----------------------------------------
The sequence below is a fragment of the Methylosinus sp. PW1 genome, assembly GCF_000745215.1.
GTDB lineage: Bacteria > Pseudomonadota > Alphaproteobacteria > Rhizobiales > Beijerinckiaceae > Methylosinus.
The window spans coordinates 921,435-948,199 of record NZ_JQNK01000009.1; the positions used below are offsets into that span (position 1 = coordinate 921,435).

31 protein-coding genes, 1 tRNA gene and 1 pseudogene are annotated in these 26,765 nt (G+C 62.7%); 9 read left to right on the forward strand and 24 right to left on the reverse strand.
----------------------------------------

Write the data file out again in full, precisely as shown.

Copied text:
The sequence below is a fragment of the Methylosinus sp. PW1 genome, assembly GCF_000745215.1.
GTDB lineage: Bacteria > Pseudomonadota > Alphaproteobacteria > Rhizobiales > Beijerinckiaceae > Methylosinus.
The window spans coordinates 921,435-948,199 of record NZ_JQNK01000009.1; the positions used below are offsets into that span (position 1 = coordinate 921,435).

31 protein-coding genes, 1 tRNA gene and 1 pseudogene are annotated in these 26,765 nt (G+C 62.7%); 9 read left to right on the forward strand and 24 right to left on the reverse strand.